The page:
Sermon: An Exchange of Vows by Rev. Ginger Gaines-Cirelli

January 09, 2022

A sermon preached by Rev. Ginger E. Gaines-Cirelli at Foundry UMC January 9, 2022, The Baptism of the Lord. “Shine On!” series.

Texts: Isaiah 43:1-7, Luke 3:15-17, 21-22

Some of you may be familiar with the phrase “setting intention.” The core of Christian Centering Prayer (a meditative form of prayer) is to set your intention to be present to God. For those of you who practice yoga, you will know that as you begin, the invitation is often to “set your intention” for your practice that day. In other words, as you move through the practice, what do you want to work on? What do you want to hold in mind? What is your intention? For me the language and practice of “intention” has become so important in my life. I want to be intentional about my living, my choosing, my priority-setting, my loving.

In our United Methodist wedding liturgy, immediately following the welcome, is something called the “Declaration of Intention” in which the persons being married are asked to affirm things that sound like traditional marriage vows. It’s a part of the ceremony that often elicits questions during preparatory conversations with the couple. It’s not always clear why this shows up so early in the service. The backstory of this part of the ceremony is that it replaces the old “who gives this woman to be married” part—a practice grounded in patriarchal understandings of women as property, as persons without their own agency or voice. In our current service, those standing at the altar say right up front that no one is forcing them to get married and that they have chosen the person they’re marrying. That’s what those “vows” are all about. They are clearly stating their intention to freely enter into union with the person who stands beside them and to share the joys and sorrows of the relationship no matter what the future will hold.

The parents and families and the whole congregation are also asked to affirm their blessing and support—their intention for their own relationship with the couple.

Whether it’s in prayer, a spiritual practice, or entering the covenant of marriage, our intentions are what we want to try to do or to be. And the truth is that we never know how things will play out in an unknown future. But in these key moments of our lives, we set our faces toward the vision we seek, with as much clarity as we can muster, and then…we try.

Today is traditionally known as “Baptism of the Lord Sunday.” Many congregations, Foundry among them, include on this day an opportunity to reflect upon and participate in a reaffirmation of our baptismal covenant. For those of us who are baptized, it was either the intention of our parents when we were infants or our own intention as youth or adults to enter into the covenant of Baptism, into a more intentional relationship not only with God but with the people of God in the Body of Christ.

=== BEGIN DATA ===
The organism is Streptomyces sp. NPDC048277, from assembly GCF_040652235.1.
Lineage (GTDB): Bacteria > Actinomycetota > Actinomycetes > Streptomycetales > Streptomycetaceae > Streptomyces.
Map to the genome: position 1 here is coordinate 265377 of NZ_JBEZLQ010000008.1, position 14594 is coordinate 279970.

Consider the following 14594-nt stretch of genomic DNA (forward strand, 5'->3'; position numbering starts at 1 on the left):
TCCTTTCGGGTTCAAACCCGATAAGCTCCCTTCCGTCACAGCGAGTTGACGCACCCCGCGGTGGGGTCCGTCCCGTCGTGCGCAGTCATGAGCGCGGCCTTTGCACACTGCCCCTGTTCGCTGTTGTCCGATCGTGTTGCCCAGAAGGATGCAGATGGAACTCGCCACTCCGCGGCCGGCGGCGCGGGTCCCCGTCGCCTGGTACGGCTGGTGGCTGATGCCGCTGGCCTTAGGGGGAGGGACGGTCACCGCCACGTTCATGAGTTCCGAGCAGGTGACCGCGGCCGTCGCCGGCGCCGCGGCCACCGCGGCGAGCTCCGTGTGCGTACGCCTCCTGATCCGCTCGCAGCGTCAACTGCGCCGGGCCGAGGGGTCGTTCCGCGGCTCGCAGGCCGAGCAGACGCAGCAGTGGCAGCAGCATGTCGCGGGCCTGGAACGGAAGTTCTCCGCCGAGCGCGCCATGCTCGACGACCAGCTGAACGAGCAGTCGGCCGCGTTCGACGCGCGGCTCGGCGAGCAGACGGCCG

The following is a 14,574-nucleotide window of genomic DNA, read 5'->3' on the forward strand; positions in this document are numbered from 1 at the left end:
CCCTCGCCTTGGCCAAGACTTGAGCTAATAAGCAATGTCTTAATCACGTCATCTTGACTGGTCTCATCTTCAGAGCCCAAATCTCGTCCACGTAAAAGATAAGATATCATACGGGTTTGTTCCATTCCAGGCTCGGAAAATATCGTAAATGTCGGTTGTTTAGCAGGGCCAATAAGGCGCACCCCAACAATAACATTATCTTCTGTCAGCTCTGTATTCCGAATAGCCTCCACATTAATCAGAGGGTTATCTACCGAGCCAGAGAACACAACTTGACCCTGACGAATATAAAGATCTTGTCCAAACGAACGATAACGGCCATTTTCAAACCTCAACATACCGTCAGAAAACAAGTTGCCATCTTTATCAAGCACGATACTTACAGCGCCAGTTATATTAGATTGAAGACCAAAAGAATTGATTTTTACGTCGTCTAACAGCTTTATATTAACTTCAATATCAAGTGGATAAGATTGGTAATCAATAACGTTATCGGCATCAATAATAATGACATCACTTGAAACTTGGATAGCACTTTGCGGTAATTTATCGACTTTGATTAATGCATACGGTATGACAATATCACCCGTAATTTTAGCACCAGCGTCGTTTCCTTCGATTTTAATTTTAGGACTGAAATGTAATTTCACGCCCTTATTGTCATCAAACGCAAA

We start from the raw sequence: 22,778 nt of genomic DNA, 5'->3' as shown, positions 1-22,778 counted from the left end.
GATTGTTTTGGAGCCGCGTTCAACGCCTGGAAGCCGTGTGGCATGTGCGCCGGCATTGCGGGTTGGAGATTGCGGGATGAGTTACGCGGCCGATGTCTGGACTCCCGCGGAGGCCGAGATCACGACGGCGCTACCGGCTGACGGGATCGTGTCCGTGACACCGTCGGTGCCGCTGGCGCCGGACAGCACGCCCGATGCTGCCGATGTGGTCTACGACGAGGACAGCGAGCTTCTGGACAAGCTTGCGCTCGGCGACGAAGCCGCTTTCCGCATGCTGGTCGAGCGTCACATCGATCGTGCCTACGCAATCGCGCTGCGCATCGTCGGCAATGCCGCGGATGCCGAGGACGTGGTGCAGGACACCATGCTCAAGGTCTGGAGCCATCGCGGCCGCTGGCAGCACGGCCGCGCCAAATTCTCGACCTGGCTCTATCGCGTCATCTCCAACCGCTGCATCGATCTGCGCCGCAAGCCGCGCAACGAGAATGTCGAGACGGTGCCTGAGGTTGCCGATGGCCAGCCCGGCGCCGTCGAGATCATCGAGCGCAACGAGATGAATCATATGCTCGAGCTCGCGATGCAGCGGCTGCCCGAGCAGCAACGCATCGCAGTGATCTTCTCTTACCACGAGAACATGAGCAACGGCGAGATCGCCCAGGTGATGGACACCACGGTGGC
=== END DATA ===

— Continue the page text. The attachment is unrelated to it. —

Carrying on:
And today, on this Baptism of the Lord Sunday, we stand at the banks of the Jordan River, that historically powerful place of crossing from the wilderness into the promised land, that flowing symbol of passage from one life into another and we witness Jesus baptized by John.

What was Jesus’ intention when he wandered into those waters? Why was Jesus Baptized? Luke doesn’t tell us. But in Matthew’s account (3:15) Jesus states his intention is “to fulfill all righteousness.” Whenever we receive the word “righteousness,” think: “right relationship.” Some will disagree with me on this, but I think Jesus could have avoided the river Jordan, that he could have chosen not to pass through those waters into the life for which he was created, that he could have avoided his responsibility to fulfill “right relationship” and, instead, used all his considerable mojo to live whatever life he wanted. But, as the one who shows us what perfect love is and does, he humbly offers himself to John’s hands.

In most Christian circles, we believe that Jesus came into the world as the Christ, as the very heart of God. His Baptism didn’t necessarily change him—it didn’t zap him into being the Christ. Rather, Jesus’ baptism was and is an affirmation and confirmation of his true identity, a revelation, a further epiphany for us that this one is our Lord, the one who shows us how to be truly and fully human in the image of God. Jesus’ intention was to live fully in his identity, to be in loving and just (“right”) relationship with God and others; and he chose to pass through the waters of the Jordan. As he emerged, Spirit descended upon him and led him into the wilderness for 40 days and nights where Jesus wrestled with the devilish voice, prayed, fasted, and prepared for his new, public life and ministry.